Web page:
County officials did not respond to questions. Walter Reynolds, the CSHLRA’s interim executive director, did not respond to comment requests by email and the authority’s phone number was answered as disconnected. The Union-Recorder this month quoted Reynolds as saying he would prefer that DBHDD only abates and secures the buildings.
The DBHDD has been selling other properties to other authorities. Last year, the Georgia State Properties Commission approved the sale of its shuttered Northwest Regional Hospital in Rome and largely closed Southwest Regional Hospital campus in Thomasville to similar authorities with redevelopment plans.
Both of those are smaller campuses with fewer historical complexities. And no one has the money to do much more. DBHDD is paying for the asbestos work – around $5 million, according to the Union-Recorder – out of one-time internal surplus funds following staff cuts. Additional major work like demolition or rehabilitation would require a Georgia General Assembly appropriation.
“Those people don’t know anything about historic preservation,” Atkins said of the agencies and governments currently involved. He said his group thinks the Property Commission – a state agency chaired by the governor and specializing in real estate disposition – should be in charge.
McDonald at the Georgia Trust echoed the need for major resources and expertise while also emphasizing the need to preserve structures for the site to realize its potential. “I will say that it’s a tough job they have cut out for them because the buildings are not only in bad shape, they’re not really in the main core of Milledgeville,” he said. “…With every building that’s lost, it’s hard. In a development like this, it’s important to have a critical mass.”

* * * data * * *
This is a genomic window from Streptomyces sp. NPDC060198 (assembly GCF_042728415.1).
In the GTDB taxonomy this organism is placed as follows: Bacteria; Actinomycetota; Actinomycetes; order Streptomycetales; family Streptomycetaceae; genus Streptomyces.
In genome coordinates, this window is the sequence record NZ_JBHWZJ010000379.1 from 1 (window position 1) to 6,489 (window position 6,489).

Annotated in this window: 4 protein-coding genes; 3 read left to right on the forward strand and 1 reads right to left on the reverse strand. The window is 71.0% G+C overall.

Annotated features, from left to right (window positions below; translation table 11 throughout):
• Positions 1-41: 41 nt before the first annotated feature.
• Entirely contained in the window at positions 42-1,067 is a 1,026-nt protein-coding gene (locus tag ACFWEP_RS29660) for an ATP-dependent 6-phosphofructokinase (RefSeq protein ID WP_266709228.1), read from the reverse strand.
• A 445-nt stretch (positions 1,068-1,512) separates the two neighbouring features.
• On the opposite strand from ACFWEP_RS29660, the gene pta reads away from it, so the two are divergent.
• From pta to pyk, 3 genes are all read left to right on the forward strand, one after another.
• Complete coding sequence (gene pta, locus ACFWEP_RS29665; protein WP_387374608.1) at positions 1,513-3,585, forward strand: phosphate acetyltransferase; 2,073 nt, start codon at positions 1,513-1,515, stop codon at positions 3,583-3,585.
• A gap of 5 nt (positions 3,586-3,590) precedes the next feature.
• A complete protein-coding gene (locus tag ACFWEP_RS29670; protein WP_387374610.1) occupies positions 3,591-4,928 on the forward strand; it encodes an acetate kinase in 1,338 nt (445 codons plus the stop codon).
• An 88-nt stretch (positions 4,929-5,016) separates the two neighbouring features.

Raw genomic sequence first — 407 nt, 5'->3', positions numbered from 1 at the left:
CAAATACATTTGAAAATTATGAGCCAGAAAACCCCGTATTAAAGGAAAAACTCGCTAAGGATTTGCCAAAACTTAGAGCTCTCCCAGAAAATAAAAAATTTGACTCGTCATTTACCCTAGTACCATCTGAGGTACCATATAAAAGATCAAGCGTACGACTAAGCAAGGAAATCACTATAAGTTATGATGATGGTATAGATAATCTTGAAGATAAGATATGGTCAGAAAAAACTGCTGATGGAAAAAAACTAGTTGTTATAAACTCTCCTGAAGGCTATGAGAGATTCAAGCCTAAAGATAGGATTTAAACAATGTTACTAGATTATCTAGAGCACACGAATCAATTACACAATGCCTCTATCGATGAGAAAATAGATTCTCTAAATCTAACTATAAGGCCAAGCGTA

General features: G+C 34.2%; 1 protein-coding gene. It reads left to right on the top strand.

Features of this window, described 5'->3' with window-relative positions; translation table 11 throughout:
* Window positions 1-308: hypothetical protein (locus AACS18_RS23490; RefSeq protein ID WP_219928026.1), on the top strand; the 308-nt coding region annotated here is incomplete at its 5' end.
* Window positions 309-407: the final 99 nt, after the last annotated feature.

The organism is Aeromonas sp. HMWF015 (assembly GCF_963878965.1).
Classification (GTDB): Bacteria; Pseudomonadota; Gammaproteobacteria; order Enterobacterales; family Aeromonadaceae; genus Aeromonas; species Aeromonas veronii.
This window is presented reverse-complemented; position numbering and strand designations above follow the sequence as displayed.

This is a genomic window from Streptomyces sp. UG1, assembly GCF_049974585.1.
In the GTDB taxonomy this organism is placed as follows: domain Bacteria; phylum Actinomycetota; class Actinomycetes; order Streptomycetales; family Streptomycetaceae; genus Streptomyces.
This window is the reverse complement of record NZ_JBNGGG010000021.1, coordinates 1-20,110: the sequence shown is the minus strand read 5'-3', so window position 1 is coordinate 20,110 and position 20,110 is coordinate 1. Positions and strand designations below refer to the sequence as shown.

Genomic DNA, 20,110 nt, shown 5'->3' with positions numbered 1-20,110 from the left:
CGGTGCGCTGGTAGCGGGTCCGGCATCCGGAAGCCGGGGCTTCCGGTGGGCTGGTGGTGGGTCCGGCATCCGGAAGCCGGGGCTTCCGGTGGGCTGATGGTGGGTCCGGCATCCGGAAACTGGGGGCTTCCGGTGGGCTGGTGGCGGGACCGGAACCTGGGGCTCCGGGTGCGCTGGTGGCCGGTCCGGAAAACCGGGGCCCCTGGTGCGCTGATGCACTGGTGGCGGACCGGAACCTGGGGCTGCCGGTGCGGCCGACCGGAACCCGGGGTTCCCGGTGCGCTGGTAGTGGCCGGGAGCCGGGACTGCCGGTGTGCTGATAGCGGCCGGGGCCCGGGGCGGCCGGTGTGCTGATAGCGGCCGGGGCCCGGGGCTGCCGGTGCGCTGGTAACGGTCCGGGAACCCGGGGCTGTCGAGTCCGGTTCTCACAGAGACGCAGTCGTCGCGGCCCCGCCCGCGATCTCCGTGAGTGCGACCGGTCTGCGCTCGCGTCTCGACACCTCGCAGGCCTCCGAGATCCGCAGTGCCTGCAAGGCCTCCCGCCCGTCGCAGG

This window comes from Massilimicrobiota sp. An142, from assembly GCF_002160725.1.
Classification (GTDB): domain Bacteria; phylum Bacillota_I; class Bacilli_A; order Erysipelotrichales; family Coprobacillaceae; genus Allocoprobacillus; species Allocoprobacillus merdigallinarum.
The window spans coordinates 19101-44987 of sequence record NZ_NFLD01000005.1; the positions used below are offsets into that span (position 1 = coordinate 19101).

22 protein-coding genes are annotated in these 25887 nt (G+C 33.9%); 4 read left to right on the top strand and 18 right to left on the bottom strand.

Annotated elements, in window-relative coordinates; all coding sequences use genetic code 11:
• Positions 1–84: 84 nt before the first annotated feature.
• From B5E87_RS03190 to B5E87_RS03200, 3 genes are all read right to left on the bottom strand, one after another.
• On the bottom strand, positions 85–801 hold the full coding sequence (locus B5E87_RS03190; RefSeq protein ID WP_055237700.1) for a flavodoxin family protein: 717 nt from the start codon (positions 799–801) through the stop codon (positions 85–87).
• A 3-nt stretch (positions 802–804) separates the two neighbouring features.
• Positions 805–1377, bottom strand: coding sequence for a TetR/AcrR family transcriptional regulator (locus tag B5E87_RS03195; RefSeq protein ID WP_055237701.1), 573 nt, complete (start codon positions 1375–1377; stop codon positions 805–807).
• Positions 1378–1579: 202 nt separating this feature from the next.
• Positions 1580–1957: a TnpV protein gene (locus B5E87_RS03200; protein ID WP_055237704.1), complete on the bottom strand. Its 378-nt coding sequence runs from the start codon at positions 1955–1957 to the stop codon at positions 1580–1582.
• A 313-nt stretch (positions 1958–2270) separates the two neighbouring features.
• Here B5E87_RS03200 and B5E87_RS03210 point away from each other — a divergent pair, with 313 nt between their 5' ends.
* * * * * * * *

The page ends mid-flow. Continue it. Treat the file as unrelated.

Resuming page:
Still, this is a major historical site in one of Georgia’s most historic cities. It’s a site and system with serious underinvestment from a state government that regularly touts tax breaks and grants elsewhere handed out to wealthy corporations. It’s 90 miles down the road from Atlanta, where developers are in a feeding frenzy over hyper-gentrifying neighborhoods while places like this really could use a boost.
Those CSH buildings tell us about a past when the state expressed, on a grand scale, respect for Georgia’s mental health patients and Milledgeville’s citizens. What they say about the present is quite different. With more help, the locals could make this site speak more thoughtfully to the future – before it has nothing more to say.
Update: This story has been updated with further comment from DBHDD about the Powell Building, fire reports, and the motive for asbestos abatement.